By Zach Hagadone
Among the items on the agenda at the Dec. 15 meeting of the Sandpoint City Council — its last of 2021— was authorization for an application to seek $250,000 in grant funding to improve one of the most heavily traveled stretches of road in Sandpoint, especially by school kids.
According to data presented by Sandpoint Infrastructure and Development Director Amanda Wilson, more than 2,000 local children attend schools on Division Avenue, which also sees more than 6,600 vehicle trips per day as well as serving as a truck route. Meanwhile, the east side of Division between Superior Street to the north and Highway 2 to the south is woefully inadequate — especially when it comes to sidewalks and bike lanes.
“That sidewalk is functionally unusable,” Wilson told the council, referring to the berms of snow that end up covering the pathway following snowplowing, which crews can’t avoid as there is no buffer between the sidewalk and the on-street bike path.
Meanwhile, according to a December 2020 road safety audit prepared for the city by national transportation consulting firm Fehr and Peers, most cyclists avoid the current bike lanes on Division anyway — which offer no buffer from the vehicle traffic — choosing instead to ride on the sidewalk and further constricting the amount of available space for pedestrians.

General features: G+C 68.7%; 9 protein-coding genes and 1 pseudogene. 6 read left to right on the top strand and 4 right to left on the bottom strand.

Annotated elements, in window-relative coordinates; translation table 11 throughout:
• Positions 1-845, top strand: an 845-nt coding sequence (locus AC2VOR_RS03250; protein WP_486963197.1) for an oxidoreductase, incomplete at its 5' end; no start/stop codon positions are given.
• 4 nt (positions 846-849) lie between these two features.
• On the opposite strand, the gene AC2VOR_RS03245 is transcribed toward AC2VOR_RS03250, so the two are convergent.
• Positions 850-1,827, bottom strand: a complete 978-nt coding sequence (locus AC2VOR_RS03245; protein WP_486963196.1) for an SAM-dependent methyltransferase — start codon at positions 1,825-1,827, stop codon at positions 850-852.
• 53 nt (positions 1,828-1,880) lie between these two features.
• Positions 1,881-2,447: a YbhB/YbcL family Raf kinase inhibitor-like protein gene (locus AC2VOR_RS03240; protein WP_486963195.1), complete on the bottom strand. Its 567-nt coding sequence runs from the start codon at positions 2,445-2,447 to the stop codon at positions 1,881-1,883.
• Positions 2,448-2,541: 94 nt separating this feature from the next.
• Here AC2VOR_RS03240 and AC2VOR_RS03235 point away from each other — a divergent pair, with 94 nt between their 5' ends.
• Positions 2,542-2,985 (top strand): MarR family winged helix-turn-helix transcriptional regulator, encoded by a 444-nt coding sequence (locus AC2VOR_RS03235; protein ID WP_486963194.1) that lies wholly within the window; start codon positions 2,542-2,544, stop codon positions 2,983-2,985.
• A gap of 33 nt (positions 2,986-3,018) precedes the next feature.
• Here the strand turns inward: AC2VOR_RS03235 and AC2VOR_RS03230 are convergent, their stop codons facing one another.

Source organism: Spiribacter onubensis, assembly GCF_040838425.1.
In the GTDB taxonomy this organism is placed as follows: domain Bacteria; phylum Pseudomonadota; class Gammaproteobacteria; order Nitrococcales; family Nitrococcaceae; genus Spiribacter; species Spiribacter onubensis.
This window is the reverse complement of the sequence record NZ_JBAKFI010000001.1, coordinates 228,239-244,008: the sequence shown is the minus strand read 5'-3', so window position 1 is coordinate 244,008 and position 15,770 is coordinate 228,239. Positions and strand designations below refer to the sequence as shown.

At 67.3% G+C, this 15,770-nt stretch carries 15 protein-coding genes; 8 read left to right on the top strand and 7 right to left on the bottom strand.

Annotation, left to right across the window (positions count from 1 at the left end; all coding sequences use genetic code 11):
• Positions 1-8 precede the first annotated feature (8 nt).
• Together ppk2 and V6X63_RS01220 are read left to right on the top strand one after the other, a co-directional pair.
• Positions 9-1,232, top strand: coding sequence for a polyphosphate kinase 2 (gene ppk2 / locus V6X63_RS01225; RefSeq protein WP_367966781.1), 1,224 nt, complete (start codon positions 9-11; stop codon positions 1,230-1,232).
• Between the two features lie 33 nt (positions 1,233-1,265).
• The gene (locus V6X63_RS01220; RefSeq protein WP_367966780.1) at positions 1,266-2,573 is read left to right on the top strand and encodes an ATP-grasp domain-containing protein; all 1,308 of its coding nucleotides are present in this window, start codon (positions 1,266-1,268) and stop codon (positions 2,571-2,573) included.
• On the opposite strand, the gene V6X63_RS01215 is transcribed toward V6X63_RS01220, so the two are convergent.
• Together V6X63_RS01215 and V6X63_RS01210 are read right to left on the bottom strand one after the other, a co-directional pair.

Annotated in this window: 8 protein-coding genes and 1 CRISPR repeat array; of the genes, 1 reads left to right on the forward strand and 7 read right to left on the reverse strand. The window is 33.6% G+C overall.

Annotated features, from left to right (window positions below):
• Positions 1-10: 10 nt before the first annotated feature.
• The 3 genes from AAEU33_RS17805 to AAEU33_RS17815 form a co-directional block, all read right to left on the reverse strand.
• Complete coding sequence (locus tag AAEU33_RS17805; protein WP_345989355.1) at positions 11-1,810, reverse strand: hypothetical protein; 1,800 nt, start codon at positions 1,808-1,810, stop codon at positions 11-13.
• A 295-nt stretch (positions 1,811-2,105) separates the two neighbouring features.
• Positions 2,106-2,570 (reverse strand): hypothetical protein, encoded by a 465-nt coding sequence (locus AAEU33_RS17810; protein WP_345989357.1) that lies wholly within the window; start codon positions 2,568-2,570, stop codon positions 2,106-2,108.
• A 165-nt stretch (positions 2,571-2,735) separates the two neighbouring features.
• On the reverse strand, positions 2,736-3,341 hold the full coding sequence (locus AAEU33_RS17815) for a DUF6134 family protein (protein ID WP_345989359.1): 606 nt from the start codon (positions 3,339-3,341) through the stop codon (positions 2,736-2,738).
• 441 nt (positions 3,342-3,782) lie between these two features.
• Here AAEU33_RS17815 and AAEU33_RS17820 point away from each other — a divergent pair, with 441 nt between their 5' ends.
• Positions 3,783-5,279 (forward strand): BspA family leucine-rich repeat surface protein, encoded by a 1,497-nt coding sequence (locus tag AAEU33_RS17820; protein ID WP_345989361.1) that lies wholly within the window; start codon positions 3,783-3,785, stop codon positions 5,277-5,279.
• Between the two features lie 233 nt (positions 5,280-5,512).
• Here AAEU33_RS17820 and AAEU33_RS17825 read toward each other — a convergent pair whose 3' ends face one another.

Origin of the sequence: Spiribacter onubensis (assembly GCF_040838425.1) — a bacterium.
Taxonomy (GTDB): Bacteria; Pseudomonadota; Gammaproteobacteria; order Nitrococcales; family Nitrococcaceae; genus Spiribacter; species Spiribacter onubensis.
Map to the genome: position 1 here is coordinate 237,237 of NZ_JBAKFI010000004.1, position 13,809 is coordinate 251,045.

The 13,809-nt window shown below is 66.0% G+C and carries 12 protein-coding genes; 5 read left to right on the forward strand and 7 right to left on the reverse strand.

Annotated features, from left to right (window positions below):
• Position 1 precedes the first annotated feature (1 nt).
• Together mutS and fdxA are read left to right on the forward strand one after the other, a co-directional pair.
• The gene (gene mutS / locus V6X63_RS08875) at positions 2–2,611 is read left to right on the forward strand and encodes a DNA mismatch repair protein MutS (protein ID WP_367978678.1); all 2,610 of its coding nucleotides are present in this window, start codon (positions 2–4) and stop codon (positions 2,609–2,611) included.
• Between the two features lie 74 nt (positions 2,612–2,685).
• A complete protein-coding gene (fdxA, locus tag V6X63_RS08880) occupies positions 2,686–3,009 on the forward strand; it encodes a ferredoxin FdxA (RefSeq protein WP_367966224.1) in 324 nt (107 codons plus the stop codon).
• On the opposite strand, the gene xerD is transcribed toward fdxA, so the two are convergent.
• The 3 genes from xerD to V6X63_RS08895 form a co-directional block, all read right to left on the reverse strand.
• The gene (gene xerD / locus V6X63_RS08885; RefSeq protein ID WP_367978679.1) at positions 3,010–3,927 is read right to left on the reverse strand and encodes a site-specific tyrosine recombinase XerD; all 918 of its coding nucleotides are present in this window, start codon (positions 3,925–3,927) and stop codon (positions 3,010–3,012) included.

“There are a long list of issues with this corridor,” Wilson said, going on to describe it as “the area with the greatest number of issues by sheer quantity.”
Among the most dire problems with that particular section of roadway is how many crashes occur on it. The report indicated that between 2015 and 2019 there were 26 crashes affecting property only, three minor injury crashes and four serious injury crashes — the latter representing 12% of all crashes, three times higher than the statewide average. The percentage of property-only crashes ran to 79% of the total, compared to 63% statewide. By far the highest density for collisions occurred at the intersection of Division Avenue and Pine Street.
Based on the recommendations in the report, proposed redesigns could include narrowing drive and turning lanes to between 11 and 12½ feet in width to accommodate planting strips, which would separate widened pedestrian and bike lanes from the street. Some planting strips could be up to eight feet wide and others no more than three feet wide, while sidewalks and bike lanes would be expanded to six feet in width.
In addition to pedestrian and cyclist safety, “we need the buffers for snow, [a place] to put the trash cans,” Wilson said.
Ultimately, performing all the work necessary to improve the entirety of Division Avenue would cost more than $10 million; but, using $250,000 under the Children Pedestrian Safety Program of the Local Highway Technical Assistance Fund — as well as $50,000 in general fund dollars already budgeted for sidewalk improvements — would be a relatively quick yet substantive action to take on a critical piece of the corridor before embarking on other projects, such as reconstruction on the west side of Division.
“It is a really clear case to make that this project would absolutely positively impact pedestrians who are kids,” Wilson said.
Council members agreed, with a unanimous vote to authorize applying for the funds.
The city should know if it has been awarded the grant by March 2022 and, if so, plans to award the contract by the summer. Noting that the suggested design is not complicated, Wilson said substantial completion could be completed as early as October.
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